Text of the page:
The coverage you describe regarding any of these stories is always either cursory, without any skepticism towards the officials allegedly involved, or slanted to ridicule those who are accusing officials of some kind of wrongdoing. It was no surprise to see how Manning and Snowden were treated- this is the official policy of our leaders; punish the whistleblowers, not the wrongdoers.

The only curiosity and skepticism shown by mainstream journalists is always directed at the naysayers, the whistleblowers, the "conspiracy theorists." Except during Watergate, of course. That's very difficult to innocently explain.

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Guest Mark Valenti

I spoke to Linda Tripp personally. She had no agenda- she was a liberal democrat. She described how those who worked in the White House all knew about Clinton's scandals, especially the body count. She was never Monica Lewinsky's "pal"- she was old enough to be her mother. She did what she had to do in order to protect herself. The treatment she was accorded by "journalists" was a travesty. Her family was devastated by the attacks upon her. SNL certainly never attacked Bill Clinton.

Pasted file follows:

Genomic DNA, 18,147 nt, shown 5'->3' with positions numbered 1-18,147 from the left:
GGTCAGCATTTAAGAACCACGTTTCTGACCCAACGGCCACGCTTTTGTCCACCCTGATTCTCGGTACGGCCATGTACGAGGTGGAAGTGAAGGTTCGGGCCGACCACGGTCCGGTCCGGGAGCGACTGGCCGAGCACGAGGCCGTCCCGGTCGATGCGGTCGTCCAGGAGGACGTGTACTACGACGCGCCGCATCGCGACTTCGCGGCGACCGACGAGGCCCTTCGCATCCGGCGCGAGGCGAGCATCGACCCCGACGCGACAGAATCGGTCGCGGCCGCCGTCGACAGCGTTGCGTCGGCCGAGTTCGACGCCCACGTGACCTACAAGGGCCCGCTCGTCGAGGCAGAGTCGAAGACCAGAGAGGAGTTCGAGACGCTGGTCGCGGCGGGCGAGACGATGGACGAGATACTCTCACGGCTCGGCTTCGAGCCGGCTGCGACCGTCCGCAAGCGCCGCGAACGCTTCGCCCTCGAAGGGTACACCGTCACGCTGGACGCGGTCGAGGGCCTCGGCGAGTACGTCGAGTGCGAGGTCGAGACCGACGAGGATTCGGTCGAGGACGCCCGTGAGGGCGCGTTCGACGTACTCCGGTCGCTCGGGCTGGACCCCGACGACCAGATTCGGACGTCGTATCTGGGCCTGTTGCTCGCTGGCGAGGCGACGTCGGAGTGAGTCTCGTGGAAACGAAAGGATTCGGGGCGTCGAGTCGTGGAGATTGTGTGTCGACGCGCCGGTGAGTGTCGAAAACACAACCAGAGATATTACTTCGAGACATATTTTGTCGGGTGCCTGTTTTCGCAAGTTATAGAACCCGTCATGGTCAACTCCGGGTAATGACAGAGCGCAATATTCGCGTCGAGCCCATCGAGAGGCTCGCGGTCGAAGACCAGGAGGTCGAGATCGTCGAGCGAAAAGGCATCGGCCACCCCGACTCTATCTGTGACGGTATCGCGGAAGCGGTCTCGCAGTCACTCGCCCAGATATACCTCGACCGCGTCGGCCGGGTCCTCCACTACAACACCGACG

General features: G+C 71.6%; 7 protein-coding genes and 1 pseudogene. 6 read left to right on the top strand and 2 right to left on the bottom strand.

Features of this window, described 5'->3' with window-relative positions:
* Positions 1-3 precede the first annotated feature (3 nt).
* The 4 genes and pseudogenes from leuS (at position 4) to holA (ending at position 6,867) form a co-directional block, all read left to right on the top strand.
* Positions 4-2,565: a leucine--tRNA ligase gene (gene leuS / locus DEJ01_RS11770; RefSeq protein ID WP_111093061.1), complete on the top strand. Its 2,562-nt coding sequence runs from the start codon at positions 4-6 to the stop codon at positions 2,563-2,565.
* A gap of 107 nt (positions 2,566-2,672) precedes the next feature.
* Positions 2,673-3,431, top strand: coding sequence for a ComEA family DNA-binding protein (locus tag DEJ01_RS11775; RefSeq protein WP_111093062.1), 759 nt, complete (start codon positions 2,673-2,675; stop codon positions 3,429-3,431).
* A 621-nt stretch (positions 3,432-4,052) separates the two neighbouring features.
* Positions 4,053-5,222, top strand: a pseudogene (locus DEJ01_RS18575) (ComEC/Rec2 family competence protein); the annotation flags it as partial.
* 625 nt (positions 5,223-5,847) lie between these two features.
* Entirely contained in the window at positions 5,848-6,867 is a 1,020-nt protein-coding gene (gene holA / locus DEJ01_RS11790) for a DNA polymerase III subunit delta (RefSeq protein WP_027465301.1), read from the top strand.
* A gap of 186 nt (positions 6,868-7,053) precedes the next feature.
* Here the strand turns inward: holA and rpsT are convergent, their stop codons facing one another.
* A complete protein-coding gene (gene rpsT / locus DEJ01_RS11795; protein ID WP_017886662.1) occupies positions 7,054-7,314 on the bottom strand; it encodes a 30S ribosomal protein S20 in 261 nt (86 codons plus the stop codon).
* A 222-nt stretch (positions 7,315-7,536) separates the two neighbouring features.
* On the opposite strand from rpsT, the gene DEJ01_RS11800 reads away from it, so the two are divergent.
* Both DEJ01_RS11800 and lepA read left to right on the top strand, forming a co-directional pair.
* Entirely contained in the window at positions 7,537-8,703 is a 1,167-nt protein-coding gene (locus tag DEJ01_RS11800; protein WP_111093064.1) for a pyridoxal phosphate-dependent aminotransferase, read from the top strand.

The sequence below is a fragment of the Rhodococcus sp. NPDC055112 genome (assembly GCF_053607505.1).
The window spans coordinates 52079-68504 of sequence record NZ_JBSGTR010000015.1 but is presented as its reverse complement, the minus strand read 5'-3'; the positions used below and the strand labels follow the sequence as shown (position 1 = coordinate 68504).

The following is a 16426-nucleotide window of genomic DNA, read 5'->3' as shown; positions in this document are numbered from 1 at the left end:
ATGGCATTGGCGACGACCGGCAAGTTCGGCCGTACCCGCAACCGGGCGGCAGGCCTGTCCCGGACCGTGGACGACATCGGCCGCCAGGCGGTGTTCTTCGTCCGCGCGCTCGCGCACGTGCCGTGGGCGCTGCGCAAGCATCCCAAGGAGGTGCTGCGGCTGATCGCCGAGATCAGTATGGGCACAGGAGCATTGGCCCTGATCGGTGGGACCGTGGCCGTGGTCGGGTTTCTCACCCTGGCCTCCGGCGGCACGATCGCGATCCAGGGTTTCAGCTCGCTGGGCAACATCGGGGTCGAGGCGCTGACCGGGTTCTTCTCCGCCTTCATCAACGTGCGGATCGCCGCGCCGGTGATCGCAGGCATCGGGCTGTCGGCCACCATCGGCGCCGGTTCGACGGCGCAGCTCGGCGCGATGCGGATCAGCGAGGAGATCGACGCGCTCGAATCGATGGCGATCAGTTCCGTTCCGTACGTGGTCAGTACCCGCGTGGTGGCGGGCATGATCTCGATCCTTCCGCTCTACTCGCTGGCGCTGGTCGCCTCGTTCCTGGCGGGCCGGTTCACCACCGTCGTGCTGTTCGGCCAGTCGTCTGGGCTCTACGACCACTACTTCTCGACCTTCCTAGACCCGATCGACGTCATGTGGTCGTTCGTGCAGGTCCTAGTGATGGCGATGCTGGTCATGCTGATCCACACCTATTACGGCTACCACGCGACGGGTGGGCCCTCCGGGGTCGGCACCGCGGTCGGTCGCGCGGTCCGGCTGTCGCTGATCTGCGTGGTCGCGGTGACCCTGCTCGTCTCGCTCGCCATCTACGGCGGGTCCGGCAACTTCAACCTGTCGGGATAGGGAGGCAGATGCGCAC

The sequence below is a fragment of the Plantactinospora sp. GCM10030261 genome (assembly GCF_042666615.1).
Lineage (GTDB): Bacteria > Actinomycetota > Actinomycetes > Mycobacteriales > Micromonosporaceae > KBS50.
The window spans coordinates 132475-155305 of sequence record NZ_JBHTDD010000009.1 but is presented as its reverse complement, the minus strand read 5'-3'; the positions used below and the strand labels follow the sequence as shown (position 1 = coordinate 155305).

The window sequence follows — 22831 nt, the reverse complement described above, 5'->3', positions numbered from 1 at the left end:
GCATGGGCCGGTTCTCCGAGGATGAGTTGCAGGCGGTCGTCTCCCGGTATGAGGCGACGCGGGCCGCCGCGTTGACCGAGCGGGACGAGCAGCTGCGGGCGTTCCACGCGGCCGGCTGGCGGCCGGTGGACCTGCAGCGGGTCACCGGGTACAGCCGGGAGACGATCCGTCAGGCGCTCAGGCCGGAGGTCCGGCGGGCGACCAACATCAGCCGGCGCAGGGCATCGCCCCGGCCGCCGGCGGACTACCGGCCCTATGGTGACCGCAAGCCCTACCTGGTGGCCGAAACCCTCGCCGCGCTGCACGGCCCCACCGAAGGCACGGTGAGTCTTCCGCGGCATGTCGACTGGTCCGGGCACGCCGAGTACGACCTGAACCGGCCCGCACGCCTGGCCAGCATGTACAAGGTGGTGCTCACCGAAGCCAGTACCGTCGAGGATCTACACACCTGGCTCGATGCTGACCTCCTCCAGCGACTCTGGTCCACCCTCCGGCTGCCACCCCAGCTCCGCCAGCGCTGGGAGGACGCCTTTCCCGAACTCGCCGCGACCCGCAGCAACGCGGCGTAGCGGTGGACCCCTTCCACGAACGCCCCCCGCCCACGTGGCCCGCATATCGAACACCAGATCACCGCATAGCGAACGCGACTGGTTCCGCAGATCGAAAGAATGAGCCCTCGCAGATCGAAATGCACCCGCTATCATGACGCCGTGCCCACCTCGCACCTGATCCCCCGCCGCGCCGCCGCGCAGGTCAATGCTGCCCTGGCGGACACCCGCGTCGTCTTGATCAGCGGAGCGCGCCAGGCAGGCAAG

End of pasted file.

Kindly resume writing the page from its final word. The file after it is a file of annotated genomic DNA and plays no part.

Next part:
First - Linda Tripp was a Judas. She had no reason to become involved as deeply as she did. She allowed herself to be manipulated by Lucianne Goldberg, and then tried to reap the rewards of her gross betrayal of a young woman by writing a tell all (after her plastic surgery to get her media-ready).

And excuse me? SNL never attacked Bill Clinton?

WHAT?!?!?!

Where have you been hiding? Under a rock? SNL skewered Bill Clinton mercilessly for the bimbo eruptions.

Honestly, I am starting to truly wonder about your ability to process events you witness.

Or maybe you were in a coma for a few years?

How can you say stuff like this?

Marge Schoedinger died mysteriously, after claiming she'd been threatened. That's kind of like how Deborah Jean Palfrey- the "D.C. Madam," allegedly killed herself after passionately assuring Alex Jones that she would never do such a thing. Where were the Woodward and Bernsteins for that story?

I'll tell you what, Don. If I was a reporter, out for a hot story, something that would really make my bones in the industry, I'd stay away from Marge's story even if I was ordered to cover it. She was insane. Clearly. And associating myself with that story would mean outing myself as a gadfly ala Alex Jones.

The coverage you describe regarding any of these stories is always either cursory, without any skepticism towards the officials allegedly involved, or slanted to ridicule those who are accusing officials of some kind of wrongdoing. It was no surprise to see how Manning and Snowden were treated- this is the official policy of our leaders; punish the whistleblowers, not the wrongdoers.